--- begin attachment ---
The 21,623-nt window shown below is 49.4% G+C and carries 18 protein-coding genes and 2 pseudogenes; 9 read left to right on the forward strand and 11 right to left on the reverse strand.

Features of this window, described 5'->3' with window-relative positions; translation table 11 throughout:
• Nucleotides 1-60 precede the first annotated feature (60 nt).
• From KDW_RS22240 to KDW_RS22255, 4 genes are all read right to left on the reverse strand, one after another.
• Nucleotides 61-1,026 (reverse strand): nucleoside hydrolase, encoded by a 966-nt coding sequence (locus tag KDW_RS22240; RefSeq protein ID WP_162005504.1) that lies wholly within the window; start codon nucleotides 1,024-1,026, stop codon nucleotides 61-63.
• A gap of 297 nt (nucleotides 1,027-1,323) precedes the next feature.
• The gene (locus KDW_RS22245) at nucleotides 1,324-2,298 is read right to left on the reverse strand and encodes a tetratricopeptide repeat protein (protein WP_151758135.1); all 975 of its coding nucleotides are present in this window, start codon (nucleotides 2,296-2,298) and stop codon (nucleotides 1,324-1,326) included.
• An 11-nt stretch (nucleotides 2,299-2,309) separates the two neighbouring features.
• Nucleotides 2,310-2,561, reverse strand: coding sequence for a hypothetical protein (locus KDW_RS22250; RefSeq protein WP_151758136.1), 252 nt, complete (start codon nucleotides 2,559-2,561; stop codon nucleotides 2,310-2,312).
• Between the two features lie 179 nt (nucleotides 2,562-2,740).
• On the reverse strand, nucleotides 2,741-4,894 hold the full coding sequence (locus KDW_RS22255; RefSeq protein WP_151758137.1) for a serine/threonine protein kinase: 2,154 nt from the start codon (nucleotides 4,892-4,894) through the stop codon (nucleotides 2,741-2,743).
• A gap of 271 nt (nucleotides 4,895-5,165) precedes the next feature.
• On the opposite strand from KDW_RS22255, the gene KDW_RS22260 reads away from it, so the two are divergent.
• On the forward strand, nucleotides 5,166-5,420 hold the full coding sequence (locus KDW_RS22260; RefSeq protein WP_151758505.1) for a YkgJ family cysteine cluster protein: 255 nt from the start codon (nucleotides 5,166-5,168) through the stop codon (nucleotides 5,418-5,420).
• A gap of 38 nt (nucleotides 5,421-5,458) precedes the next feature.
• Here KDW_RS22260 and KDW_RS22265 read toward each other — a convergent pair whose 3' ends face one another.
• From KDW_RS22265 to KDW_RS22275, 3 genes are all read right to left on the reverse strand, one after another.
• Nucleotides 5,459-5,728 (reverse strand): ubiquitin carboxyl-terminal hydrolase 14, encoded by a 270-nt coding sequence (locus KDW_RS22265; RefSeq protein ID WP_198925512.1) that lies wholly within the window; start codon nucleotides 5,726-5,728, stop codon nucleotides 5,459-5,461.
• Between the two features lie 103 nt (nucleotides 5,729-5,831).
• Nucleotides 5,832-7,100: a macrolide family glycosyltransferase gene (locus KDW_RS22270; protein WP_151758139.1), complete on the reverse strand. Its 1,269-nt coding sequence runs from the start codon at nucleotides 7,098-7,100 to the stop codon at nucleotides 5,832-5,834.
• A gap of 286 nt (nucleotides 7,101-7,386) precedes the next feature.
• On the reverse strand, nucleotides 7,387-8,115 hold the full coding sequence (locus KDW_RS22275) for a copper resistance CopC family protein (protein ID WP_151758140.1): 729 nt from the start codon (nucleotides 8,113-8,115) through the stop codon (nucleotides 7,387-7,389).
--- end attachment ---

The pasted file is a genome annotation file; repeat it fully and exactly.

The 21,623-nt window shown below is 49.4% G+C and carries 18 protein-coding genes and 2 pseudogenes; 9 read left to right on the forward strand and 11 right to left on the reverse strand.

Features of this window, described 5'->3' with window-relative positions; translation table 11 throughout:
• Nucleotides 1-60 precede the first annotated feature (60 nt).
• From KDW_RS22240 to KDW_RS22255, 4 genes are all read right to left on the reverse strand, one after another.
• Nucleotides 61-1,026 (reverse strand): nucleoside hydrolase, encoded by a 966-nt coding sequence (locus tag KDW_RS22240; RefSeq protein ID WP_162005504.1) that lies wholly within the window; start codon nucleotides 1,024-1,026, stop codon nucleotides 61-63.
• A gap of 297 nt (nucleotides 1,027-1,323) precedes the next feature.
• The gene (locus KDW_RS22245) at nucleotides 1,324-2,298 is read right to left on the reverse strand and encodes a tetratricopeptide repeat protein (protein WP_151758135.1); all 975 of its coding nucleotides are present in this window, start codon (nucleotides 2,296-2,298) and stop codon (nucleotides 1,324-1,326) included.
• An 11-nt stretch (nucleotides 2,299-2,309) separates the two neighbouring features.
• Nucleotides 2,310-2,561, reverse strand: coding sequence for a hypothetical protein (locus KDW_RS22250; RefSeq protein WP_151758136.1), 252 nt, complete (start codon nucleotides 2,559-2,561; stop codon nucleotides 2,310-2,312).
• Between the two features lie 179 nt (nucleotides 2,562-2,740).
• On the reverse strand, nucleotides 2,741-4,894 hold the full coding sequence (locus KDW_RS22255; RefSeq protein WP_151758137.1) for a serine/threonine protein kinase: 2,154 nt from the start codon (nucleotides 4,892-4,894) through the stop codon (nucleotides 2,741-2,743).
• A gap of 271 nt (nucleotides 4,895-5,165) precedes the next feature.
• On the opposite strand from KDW_RS22255, the gene KDW_RS22260 reads away from it, so the two are divergent.
• On the forward strand, nucleotides 5,166-5,420 hold the full coding sequence (locus KDW_RS22260; RefSeq protein WP_151758505.1) for a YkgJ family cysteine cluster protein: 255 nt from the start codon (nucleotides 5,166-5,168) through the stop codon (nucleotides 5,418-5,420).
• A gap of 38 nt (nucleotides 5,421-5,458) precedes the next feature.
• Here KDW_RS22260 and KDW_RS22265 read toward each other — a convergent pair whose 3' ends face one another.
• From KDW_RS22265 to KDW_RS22275, 3 genes are all read right to left on the reverse strand, one after another.
• Nucleotides 5,459-5,728 (reverse strand): ubiquitin carboxyl-terminal hydrolase 14, encoded by a 270-nt coding sequence (locus KDW_RS22265; RefSeq protein ID WP_198925512.1) that lies wholly within the window; start codon nucleotides 5,726-5,728, stop codon nucleotides 5,459-5,461.
• Between the two features lie 103 nt (nucleotides 5,729-5,831).
• Nucleotides 5,832-7,100: a macrolide family glycosyltransferase gene (locus KDW_RS22270; protein WP_151758139.1), complete on the reverse strand. Its 1,269-nt coding sequence runs from the start codon at nucleotides 7,098-7,100 to the stop codon at nucleotides 5,832-5,834.
• A gap of 286 nt (nucleotides 7,101-7,386) precedes the next feature.
• On the reverse strand, nucleotides 7,387-8,115 hold the full coding sequence (locus KDW_RS22275) for a copper resistance CopC family protein (protein ID WP_151758140.1): 729 nt from the start codon (nucleotides 8,113-8,115) through the stop codon (nucleotides 7,387-7,389).